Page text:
and you put lots of peanuts around it to make sure it doesn’t break. That’s exactly what will
happen with the sugar. So you can see that now the egg
white foam is all nice and white, and it’s getting foamy. And I don’t know if you can see, but
now it’s starting to get over whipped. Because all of those proteins are being
stressed, and stretched, and stretched, and stretched, and
they’ve taken all the air they can, and then they’re
just like, OK, that’s enough, and then they start to break down. So this one– So this one, can you tell how, I
don’t know if you can really see, but it’s– you see
how deflated it looks? And it’s like, it’s
just a matter of time before all of this kind of deflates. And it doesn’t look very, I don’t know. I mean to me, this
doesn’t look very stable, but I don’t know if
you’re not a baker if you can tell that this isn’t very stable. So is there are non-baker out
there that can look at this? Does this look stable to you? AUDIENCE: I don’t know. JOANNE CHANG: You don’t know, OK. You’re going to have to take my
word for it, this is not stable. Look at it, it’s like– see? AUDIENCE: [LAUGHTER] JOANNE CHANG: It just looks
like it’s not going to last. And then, we’re going
to put it over here, and you’re going to watch it
all night long, and you’ll see. OK, so then, we’re going to do the exact
same thing, with the same amount of egg whites to begin with. But this time we’re
going to add– So the key is you have to start it really slow. So the same process is going to happen. It’s going to start to get foamy. So while this is, while
I’m waiting to add this, these are the things that you
can make– some of the things that you can make with
stabilized egg foams. You can make lemon meringue pie,
you can make angel food cake, you can make butter cream. I’m going to slowly add the sugar. So lemon meringue pie, you take
this meringue that I’m making, and you plop it on a pie, and that’s
meringue for lemon meringue pie. Angel food cake, you
take this exact meringue that I’m making– you’re going
to see how easy baking is– you’re going to fold in
some cake flour and bake it, and that’s angel food cake. And then buttercream, again you’re going
to take this exact meringue that I’m making, and you’re going
to throw butter into it, and that’s going to be buttercream. So those are some things that you
can make with sugar and egg foams. So I’m going to let this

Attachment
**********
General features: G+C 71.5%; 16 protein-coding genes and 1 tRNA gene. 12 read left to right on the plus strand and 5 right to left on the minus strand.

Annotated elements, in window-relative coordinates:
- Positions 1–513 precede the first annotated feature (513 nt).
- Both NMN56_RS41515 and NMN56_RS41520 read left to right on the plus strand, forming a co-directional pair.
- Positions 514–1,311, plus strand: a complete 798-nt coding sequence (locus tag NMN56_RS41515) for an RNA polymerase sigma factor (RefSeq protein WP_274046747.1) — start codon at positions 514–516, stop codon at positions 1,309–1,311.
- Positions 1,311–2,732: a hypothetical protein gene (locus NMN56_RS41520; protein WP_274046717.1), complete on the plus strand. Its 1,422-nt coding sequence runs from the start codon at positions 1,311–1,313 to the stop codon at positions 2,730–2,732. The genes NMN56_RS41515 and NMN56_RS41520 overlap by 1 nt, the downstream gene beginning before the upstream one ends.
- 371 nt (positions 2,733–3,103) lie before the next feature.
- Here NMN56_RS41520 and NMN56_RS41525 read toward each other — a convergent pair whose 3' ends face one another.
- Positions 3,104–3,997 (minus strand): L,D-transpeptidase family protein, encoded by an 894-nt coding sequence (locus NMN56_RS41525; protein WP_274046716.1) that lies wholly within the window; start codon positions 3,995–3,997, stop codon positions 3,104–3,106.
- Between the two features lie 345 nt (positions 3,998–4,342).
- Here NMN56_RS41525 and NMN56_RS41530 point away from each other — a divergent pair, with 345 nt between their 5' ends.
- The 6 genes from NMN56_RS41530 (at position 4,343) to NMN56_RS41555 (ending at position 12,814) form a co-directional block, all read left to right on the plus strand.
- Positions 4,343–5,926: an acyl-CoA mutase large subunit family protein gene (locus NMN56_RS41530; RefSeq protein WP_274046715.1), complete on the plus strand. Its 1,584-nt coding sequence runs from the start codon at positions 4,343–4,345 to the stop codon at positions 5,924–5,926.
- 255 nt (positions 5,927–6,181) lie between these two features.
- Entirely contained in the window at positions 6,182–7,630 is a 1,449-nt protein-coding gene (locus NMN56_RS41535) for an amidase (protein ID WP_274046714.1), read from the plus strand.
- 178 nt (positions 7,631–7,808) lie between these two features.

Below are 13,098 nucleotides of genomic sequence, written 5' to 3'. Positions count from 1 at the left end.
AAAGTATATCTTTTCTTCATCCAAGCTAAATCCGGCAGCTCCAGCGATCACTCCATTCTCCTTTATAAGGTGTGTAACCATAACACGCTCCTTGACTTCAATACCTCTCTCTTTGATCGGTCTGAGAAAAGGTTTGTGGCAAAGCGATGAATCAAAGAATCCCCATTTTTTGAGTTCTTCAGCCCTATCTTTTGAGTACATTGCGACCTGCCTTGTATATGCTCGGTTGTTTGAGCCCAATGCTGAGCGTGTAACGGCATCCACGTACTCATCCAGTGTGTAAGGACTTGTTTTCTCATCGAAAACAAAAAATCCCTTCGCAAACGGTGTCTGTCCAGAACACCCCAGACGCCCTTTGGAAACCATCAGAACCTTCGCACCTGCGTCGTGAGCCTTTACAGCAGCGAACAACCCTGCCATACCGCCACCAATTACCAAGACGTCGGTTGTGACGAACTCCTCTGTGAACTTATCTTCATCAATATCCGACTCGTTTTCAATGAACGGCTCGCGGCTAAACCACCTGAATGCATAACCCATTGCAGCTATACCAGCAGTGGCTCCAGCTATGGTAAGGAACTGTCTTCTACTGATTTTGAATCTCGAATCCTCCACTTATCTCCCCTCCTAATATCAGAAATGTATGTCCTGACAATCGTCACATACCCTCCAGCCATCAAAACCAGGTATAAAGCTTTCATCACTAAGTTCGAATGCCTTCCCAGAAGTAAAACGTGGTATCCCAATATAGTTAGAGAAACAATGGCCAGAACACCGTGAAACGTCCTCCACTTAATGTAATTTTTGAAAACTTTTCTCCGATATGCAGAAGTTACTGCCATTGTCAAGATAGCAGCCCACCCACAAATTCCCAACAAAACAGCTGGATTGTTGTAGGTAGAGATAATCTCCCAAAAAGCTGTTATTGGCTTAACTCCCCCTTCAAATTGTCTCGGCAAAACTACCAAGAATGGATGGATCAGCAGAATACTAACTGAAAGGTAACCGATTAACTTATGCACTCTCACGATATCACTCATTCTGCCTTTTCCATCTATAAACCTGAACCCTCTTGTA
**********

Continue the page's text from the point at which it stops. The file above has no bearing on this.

go for a little bit, and then I’m going to
show you the difference between this one and that one. So while that’s going, I’m going to
give you another thing that sugar does. Sugar tenderizes, and
inhibits, gluten development. And I’m not going to go into
a big long thing about gluten, but basically gluten is a big buzz
word, everybody knows about gluten, it means you want to avoid wheat. Gluten are two protein molecules
that exist in wheat flour. And they exist separately until
you add liquid to wheat flour. As soon as you add liquid to it, the
two protein molecules bond together, and then they do exactly
what the egg whites do. They bond together and they form
these stretchy things that hold air. So this is great for
when you have bread. If you take bread, which is flour,
water, and a couple other things, and you mix it up, you
develop all this gluten, and you create a bread that’s really
chewy, and it has a lot of great heft, and it tastes really great. And that’s great for bread. But when you’re making a cake, that’s
the last thing in the world you want, is a cake that’s chewy and not tender. You want something
that’s light and fluffy. What sugar does, similar to what
it does with these egg foams, is that the sugar ends up
protecting those two protein gluten molecules from bonding. And so when you’re making a cake batter,
if you have a lot of sugar in it, then the sugar’s protecting
those from bonding, and then you have a cake
that’s tender, and it doesn’t have the ability to hold
all of these big pockets of air, which will give you a chewy cake. Let me show you this meringue. So this is very different. So this was the same one cup of–
I’m going to ask my friend here, does this look different? AUDIENCE: [LAUGHTER] JOANNE CHANG: So do you
see how silky that is? Where’s the camera? AUDIENCE: [LAUGHTER] JOANNE CHANG: It’s like really
silky and much more stable, and this is what you would
use to make a dessert with. And that’s just the addition of sugar. Okay, I’m going to start
getting these things going. There’s that one. And then there’s that one. OK, so a couple more
things, and then we’re going to start talking
about the stages of sugar. So sugar aids in browning. So what this means is, at 310 degrees
there are protein molecules and sugars that rearrange themselves in
a cake batter, or a cookie, or whatever, into these
little ring– this is one of the things I learned, getting
ready for the class– they rearrange themselves into these little ring-like
structures, that then reflect light differently to make
something look browner. So this is a picture of the sour
cream coffee cake at the bakery. So as it turns out, for the
new low sugar baking book, I made a sour cream coffee cake. This is the exact recipe
that we make at the bakery, except it has instead of a full cup of
sugar, it has six tablespoons of sugar. And you can see the difference in color. I mean there’s obviously going
to be a difference in taste, but there was such a
drastic difference in color that when we took this picture
for the photo shoot, for the book, the photographer kept trying
to get me to put it in the oven and brown it longer, or he tried